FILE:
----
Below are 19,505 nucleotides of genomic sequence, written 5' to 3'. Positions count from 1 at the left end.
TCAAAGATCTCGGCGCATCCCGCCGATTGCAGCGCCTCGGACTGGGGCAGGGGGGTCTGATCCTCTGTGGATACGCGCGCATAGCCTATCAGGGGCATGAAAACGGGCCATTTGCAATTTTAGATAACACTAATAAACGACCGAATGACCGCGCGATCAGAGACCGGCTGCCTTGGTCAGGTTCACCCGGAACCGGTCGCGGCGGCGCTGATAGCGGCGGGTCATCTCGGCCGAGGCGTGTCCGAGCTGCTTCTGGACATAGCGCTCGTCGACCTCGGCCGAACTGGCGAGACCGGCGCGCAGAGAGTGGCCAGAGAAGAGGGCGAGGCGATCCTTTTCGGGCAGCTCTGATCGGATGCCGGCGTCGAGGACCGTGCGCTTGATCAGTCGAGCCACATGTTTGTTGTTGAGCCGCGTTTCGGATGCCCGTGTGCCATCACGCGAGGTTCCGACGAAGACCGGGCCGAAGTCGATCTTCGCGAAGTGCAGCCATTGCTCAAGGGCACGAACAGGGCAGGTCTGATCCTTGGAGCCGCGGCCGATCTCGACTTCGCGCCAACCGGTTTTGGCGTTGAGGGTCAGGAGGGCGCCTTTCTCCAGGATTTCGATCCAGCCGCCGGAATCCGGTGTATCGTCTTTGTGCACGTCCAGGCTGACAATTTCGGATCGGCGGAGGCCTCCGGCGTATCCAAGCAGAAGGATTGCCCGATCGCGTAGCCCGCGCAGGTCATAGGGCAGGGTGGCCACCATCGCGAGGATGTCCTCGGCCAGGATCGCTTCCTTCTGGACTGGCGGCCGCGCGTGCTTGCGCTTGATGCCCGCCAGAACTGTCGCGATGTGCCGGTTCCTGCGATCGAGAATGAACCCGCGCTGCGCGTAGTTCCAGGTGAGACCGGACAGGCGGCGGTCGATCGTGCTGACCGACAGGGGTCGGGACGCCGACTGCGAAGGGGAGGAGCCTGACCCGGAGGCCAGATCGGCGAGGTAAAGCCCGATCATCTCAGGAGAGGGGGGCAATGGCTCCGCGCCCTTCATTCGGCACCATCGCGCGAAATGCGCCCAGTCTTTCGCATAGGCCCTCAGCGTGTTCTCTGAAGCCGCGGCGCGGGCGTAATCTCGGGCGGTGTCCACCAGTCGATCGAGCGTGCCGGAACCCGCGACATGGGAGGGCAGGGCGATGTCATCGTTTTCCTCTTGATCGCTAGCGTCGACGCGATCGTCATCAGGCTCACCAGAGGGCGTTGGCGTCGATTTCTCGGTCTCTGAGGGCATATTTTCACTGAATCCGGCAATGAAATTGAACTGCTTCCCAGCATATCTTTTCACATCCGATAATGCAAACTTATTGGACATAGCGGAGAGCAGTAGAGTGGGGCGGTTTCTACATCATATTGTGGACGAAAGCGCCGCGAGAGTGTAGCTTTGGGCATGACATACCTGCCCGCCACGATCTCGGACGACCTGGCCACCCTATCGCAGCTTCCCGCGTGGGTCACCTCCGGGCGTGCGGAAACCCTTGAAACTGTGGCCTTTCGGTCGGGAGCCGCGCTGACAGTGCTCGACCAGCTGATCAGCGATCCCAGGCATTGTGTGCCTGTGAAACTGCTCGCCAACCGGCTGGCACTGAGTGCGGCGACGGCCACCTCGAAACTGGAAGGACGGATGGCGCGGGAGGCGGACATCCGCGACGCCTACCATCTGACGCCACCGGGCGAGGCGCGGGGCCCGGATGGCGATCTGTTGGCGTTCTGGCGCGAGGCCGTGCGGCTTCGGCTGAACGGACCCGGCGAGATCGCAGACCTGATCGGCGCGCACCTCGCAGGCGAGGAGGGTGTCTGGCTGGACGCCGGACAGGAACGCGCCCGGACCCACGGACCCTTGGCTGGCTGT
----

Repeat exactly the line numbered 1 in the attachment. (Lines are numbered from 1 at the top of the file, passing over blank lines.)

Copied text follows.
Below are 19,505 nucleotides of genomic sequence, written 5' to 3'. Positions count from 1 at the left end.